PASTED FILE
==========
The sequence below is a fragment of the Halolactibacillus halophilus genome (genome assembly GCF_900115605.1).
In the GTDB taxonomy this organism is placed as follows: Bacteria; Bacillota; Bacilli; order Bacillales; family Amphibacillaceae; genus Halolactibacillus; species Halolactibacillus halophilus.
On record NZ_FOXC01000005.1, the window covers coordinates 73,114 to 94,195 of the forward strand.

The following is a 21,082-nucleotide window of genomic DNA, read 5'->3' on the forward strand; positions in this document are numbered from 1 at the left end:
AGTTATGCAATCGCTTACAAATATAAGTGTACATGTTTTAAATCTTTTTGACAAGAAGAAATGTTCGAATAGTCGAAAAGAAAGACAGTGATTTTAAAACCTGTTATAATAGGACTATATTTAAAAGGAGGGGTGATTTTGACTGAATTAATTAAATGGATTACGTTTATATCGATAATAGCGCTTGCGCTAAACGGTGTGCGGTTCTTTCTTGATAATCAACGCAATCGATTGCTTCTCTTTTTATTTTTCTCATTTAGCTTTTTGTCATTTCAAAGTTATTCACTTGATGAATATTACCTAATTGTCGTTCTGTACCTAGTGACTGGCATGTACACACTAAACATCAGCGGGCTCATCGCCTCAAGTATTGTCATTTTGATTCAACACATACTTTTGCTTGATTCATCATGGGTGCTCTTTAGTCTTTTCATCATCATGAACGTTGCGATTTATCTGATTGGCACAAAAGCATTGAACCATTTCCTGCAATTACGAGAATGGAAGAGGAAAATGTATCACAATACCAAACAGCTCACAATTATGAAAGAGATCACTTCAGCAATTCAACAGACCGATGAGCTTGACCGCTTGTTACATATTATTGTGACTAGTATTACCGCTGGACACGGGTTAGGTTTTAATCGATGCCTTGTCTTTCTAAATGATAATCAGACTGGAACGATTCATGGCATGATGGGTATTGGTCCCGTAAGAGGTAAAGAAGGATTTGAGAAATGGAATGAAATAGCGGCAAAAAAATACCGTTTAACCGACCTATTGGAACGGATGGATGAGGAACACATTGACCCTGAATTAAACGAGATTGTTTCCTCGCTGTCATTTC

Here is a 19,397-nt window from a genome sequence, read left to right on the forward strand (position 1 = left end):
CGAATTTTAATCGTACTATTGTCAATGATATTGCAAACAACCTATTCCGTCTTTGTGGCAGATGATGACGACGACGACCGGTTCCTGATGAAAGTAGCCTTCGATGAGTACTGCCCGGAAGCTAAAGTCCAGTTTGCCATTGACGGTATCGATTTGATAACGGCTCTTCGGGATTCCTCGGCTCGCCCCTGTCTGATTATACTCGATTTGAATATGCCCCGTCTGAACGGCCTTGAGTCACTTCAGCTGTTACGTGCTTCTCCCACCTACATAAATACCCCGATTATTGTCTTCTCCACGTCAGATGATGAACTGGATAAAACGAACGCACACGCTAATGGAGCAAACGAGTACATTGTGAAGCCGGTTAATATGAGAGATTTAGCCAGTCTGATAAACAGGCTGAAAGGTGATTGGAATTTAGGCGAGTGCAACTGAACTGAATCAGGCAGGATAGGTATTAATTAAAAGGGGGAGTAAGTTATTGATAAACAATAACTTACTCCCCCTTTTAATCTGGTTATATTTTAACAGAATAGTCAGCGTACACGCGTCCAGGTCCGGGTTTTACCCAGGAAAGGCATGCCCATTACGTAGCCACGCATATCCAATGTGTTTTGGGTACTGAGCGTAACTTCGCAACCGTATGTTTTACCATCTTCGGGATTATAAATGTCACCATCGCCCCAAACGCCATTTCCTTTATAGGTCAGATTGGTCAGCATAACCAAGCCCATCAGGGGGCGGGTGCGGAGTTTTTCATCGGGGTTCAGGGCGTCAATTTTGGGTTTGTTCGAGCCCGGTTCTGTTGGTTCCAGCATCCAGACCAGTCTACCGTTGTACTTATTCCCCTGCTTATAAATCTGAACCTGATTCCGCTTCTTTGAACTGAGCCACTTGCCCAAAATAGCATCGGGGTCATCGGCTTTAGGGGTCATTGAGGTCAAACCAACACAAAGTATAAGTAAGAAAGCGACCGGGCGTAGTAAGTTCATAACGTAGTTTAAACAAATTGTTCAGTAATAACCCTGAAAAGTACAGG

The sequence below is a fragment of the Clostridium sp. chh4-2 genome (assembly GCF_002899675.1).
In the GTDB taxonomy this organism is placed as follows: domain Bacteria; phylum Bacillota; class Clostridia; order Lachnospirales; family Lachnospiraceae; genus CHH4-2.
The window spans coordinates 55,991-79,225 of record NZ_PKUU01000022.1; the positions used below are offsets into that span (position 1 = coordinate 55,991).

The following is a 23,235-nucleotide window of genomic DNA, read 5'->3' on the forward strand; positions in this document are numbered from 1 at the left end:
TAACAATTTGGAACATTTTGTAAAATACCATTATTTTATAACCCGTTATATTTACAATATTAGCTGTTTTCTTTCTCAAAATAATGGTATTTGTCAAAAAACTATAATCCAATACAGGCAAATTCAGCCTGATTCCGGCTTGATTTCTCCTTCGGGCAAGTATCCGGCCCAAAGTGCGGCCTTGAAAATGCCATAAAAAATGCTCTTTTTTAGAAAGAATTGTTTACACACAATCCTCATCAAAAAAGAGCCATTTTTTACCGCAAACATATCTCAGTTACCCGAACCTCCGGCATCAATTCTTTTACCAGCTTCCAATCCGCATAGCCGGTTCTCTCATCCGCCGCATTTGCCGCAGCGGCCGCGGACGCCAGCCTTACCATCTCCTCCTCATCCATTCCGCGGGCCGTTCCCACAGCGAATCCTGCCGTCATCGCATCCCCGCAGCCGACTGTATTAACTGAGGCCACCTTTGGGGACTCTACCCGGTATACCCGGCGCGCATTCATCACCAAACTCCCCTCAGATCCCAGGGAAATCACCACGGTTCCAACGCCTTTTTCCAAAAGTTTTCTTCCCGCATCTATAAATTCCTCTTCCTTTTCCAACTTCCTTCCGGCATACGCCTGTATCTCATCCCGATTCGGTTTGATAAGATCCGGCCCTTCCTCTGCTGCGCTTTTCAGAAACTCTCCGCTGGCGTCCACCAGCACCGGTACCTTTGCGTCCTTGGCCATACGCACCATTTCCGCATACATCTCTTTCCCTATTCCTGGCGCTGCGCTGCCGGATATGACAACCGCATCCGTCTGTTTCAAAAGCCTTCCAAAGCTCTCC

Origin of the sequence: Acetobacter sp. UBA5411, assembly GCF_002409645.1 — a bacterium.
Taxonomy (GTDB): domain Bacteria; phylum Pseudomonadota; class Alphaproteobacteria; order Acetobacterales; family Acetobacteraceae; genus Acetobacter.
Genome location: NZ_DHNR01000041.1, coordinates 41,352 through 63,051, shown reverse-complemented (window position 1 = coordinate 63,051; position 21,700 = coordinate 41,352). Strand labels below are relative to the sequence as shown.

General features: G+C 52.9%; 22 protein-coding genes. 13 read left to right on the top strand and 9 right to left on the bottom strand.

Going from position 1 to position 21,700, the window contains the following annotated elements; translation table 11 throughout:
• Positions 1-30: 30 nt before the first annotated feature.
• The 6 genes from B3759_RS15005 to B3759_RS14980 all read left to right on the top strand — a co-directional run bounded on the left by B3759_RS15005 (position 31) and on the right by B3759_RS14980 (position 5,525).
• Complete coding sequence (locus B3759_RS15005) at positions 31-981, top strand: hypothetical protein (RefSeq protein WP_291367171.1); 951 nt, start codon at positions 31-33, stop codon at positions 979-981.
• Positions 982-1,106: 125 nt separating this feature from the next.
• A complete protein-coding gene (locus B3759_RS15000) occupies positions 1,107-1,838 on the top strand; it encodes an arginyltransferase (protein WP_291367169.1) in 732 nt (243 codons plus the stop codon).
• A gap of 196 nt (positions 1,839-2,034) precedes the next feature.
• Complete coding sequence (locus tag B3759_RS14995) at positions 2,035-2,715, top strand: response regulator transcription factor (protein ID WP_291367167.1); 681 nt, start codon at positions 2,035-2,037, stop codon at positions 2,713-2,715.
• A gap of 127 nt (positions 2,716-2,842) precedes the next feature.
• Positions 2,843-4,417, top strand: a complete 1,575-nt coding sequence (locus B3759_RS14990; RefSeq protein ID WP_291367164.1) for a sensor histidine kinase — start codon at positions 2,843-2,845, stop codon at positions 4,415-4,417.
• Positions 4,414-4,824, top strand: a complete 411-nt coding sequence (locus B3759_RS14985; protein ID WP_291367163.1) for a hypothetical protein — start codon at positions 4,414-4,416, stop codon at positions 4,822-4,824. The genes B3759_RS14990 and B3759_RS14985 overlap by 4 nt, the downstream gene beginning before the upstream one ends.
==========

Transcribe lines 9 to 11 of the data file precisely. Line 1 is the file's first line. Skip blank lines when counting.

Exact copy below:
In the GTDB taxonomy this organism is placed as follows: domain Bacteria; phylum Bacillota; class Clostridia; order Lachnospirales; family Lachnospiraceae; genus CHH4-2.
The window spans coordinates 55,991-79,225 of record NZ_PKUU01000022.1; the positions used below are offsets into that span (position 1 = coordinate 55,991).

The following is a 23,235-nucleotide window of genomic DNA, read 5'->3' on the forward strand; positions in this document are numbered from 1 at the left end: